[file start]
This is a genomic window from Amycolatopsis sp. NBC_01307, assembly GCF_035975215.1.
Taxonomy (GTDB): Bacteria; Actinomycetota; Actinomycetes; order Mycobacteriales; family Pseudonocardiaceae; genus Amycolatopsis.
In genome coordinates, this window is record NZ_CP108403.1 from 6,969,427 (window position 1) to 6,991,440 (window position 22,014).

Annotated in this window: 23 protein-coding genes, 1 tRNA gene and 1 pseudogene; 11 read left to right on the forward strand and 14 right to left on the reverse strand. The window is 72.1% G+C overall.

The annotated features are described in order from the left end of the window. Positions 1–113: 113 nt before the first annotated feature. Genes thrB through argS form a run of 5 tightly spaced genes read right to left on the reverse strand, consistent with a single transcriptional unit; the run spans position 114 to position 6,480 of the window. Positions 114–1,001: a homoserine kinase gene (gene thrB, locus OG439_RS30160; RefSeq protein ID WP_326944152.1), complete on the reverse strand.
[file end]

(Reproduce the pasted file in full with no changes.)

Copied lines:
This is a genomic window from Amycolatopsis sp. NBC_01307, assembly GCF_035975215.1.
Taxonomy (GTDB): Bacteria; Actinomycetota; Actinomycetes; order Mycobacteriales; family Pseudonocardiaceae; genus Amycolatopsis.
In genome coordinates, this window is record NZ_CP108403.1 from 6,969,427 (window position 1) to 6,991,440 (window position 22,014).

Annotated in this window: 23 protein-coding genes, 1 tRNA gene and 1 pseudogene; 11 read left to right on the forward strand and 14 right to left on the reverse strand. The window is 72.1% G+C overall.

The annotated features are described in order from the left end of the window. Positions 1–113: 113 nt before the first annotated feature. Genes thrB through argS form a run of 5 tightly spaced genes read right to left on the reverse strand, consistent with a single transcriptional unit; the run spans position 114 to position 6,480 of the window. Positions 114–1,001: a homoserine kinase gene (gene thrB, locus OG439_RS30160; RefSeq protein ID WP_326944152.1), complete on the reverse strand.